Due to the severity of the epidemic in Slovakia, there is a shortage of health workers and the Visegrad country had already asked its EU counterparts in February for assistance. The four-party coalition government is experiencing difficulties in coming to agreement on certain issues, this was especially evident regarding vaccine procurement. Although the possibility of obtaining the Russian jab had previously been suggested, this was vetoed in February by the Za l’udi (For the People) party, a smaller coalition member. Nevertheless, the government later contracted the manufacturer for 2 million doses. The debate over the procurement of the Russian vaccine has caused crisis in Slovakia’s multi-party coalition government. According to Za l’udi, the smallest coalition party and its chairman Veronika Remisova, the acquisition of Sputnik V was an independent move orchestrated by the prime minister and the minister of health. However, this claim was refuted by PM Matovic himself, who said Health Minister Marek Krajci had received approval from the party leadership to procure the Russian jab. The prime minister sealed a deal for two million doses of the vaccine with Russia delivered by the end of June. Matovic also expressed another round of criticism regarding the rejection of Sputnik V, emphasizing that it was approved and being used in 29 countries in addition to Hungary. In January, the Slovak prime minister also said that he had no objections to the Chinese vaccine.
In the Czech Republic, as in Slovakia, the situation is dire due to the coronavirus. The epidemic is claiming an alarming number of lives, and hospitals no longer have any free capacities. Although the three vaccines approved by the EU are currently being rolled out, quantities are not enough. In order to overcome the shortfall, following a consultation between the Czech prime minister and the head of state, they, too, have ordered doses of the Russian Sputnik V vaccine, which they would like to receive as soon as possible. Although Czech Prime Minister Andrei Babis was originally opposed to the Russian jab because it had not received any approval from the European Medicines Agency (EMA), he is now of the opinion that they cannot afford to wait any longer. He stated last week that the Sputnik V will be used even without EMA’s approval. The Czechs have also been in talks with the Chinese authorities to secure doses of the Sinopharm vaccine. They have returned with positive news of a deal, that China will soon be supplying the Visegrad country.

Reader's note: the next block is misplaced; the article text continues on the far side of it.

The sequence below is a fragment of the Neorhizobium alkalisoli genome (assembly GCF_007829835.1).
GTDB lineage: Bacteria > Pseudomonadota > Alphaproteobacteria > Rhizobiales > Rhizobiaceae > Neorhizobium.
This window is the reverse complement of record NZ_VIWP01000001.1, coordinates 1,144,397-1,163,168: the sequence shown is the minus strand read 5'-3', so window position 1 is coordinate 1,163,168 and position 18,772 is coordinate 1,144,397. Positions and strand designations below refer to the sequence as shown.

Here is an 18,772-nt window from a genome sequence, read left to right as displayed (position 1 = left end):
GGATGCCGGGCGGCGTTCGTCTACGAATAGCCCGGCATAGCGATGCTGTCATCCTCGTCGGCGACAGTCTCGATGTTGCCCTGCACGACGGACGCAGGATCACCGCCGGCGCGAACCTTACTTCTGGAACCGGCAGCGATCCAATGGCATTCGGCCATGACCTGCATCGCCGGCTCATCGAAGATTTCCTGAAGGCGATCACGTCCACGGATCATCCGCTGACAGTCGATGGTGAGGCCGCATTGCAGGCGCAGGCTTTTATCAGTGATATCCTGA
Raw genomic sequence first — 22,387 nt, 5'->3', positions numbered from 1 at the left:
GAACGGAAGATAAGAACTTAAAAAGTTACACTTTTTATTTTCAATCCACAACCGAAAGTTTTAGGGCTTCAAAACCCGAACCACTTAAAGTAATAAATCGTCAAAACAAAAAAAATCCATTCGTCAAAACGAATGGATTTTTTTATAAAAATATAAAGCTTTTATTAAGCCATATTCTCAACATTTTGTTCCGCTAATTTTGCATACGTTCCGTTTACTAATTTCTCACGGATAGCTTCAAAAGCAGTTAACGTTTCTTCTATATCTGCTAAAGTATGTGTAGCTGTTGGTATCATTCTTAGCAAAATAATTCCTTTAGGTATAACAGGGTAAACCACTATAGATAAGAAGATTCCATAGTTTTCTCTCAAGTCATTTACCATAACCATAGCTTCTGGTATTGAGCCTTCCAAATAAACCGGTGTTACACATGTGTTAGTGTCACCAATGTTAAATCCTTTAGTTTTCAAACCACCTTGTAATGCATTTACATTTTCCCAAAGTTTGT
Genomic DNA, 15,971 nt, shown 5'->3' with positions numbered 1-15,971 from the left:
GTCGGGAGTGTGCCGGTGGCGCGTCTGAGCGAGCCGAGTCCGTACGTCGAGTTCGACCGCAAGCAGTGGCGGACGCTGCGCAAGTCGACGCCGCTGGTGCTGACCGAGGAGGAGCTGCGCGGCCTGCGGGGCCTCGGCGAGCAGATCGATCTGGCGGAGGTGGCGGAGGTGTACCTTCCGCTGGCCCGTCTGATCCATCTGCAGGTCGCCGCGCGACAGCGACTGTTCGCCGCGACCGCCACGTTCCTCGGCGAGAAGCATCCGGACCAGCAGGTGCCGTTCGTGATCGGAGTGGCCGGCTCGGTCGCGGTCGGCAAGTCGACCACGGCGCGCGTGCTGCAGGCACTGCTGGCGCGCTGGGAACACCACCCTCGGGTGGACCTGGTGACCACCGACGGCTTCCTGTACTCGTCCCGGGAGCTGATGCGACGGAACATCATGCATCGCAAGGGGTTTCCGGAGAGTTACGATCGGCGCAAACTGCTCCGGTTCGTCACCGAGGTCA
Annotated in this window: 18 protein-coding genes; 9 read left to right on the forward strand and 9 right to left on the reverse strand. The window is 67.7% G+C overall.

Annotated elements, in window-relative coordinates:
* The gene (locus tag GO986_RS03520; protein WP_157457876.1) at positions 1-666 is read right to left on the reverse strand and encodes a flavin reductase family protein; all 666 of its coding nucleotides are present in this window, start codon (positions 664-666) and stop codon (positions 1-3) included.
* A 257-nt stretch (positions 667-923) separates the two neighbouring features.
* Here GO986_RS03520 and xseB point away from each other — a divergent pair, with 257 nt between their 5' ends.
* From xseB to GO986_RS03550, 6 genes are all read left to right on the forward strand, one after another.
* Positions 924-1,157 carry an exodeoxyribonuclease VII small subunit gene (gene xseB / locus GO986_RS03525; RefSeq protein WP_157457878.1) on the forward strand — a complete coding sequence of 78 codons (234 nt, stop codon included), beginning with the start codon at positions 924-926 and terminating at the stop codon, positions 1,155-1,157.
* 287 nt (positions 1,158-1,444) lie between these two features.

In early March, the Polish president had a phone conversation with Chinese President Xi Jinping about the delivery of Chinese vaccines to Poland. China has reportedly expressed a willingness to do so.
The Austrian Chancellor also said in early February that Austria was prepared to use and manufacture both Chinese and Russian vaccines. Sebastian Kurz also negotiated with Russian President Vladimir Putin by telephone over the Sputnik V vaccine in late February. Austria has also had talks with Denmark and Israel about the development of a joint coronavirus vaccine. At the beginning of March Austrian Chancellor Sebastian Kurz and Danish PM Mette Frederiksen set down with with Israeli PM Benjamin Netanyahu to discuss the development of a joint anti-Covid vaccine in Jerusalem. At the summit the politicians agreed to establish joint research and production capacities in order to develop second-generation jabs and vaccines that provide effective protection even against the most recent mutant variants of the virus.